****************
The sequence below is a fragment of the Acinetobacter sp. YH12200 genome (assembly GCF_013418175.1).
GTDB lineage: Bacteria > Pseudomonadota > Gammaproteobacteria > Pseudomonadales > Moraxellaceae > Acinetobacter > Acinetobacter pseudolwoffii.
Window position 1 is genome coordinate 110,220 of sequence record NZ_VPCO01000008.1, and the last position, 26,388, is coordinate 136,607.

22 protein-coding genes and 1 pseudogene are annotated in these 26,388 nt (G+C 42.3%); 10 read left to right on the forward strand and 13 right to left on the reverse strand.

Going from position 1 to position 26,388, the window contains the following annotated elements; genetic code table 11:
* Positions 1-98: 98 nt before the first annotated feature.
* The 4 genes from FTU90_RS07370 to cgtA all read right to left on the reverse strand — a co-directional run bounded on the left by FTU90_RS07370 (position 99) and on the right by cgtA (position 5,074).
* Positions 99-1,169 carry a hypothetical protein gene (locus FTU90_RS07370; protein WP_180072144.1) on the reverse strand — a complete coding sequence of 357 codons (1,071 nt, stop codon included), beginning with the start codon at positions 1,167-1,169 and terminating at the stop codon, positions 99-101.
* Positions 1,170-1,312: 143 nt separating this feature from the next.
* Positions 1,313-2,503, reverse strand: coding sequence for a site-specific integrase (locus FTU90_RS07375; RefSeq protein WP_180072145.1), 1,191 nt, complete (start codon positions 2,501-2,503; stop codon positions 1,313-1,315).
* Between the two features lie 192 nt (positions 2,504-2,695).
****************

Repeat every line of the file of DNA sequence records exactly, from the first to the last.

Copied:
The sequence below is a fragment of the Acinetobacter sp. YH12200 genome (assembly GCF_013418175.1).
GTDB lineage: Bacteria > Pseudomonadota > Gammaproteobacteria > Pseudomonadales > Moraxellaceae > Acinetobacter > Acinetobacter pseudolwoffii.
Window position 1 is genome coordinate 110,220 of sequence record NZ_VPCO01000008.1, and the last position, 26,388, is coordinate 136,607.

22 protein-coding genes and 1 pseudogene are annotated in these 26,388 nt (G+C 42.3%); 10 read left to right on the forward strand and 13 right to left on the reverse strand.

Going from position 1 to position 26,388, the window contains the following annotated elements; genetic code table 11:
* Positions 1-98: 98 nt before the first annotated feature.
* The 4 genes from FTU90_RS07370 to cgtA all read right to left on the reverse strand — a co-directional run bounded on the left by FTU90_RS07370 (position 99) and on the right by cgtA (position 5,074).
* Positions 99-1,169 carry a hypothetical protein gene (locus FTU90_RS07370; protein WP_180072144.1) on the reverse strand — a complete coding sequence of 357 codons (1,071 nt, stop codon included), beginning with the start codon at positions 1,167-1,169 and terminating at the stop codon, positions 99-101.
* Positions 1,170-1,312: 143 nt separating this feature from the next.
* Positions 1,313-2,503, reverse strand: coding sequence for a site-specific integrase (locus FTU90_RS07375; RefSeq protein WP_180072145.1), 1,191 nt, complete (start codon positions 2,501-2,503; stop codon positions 1,313-1,315).
* Between the two features lie 192 nt (positions 2,504-2,695).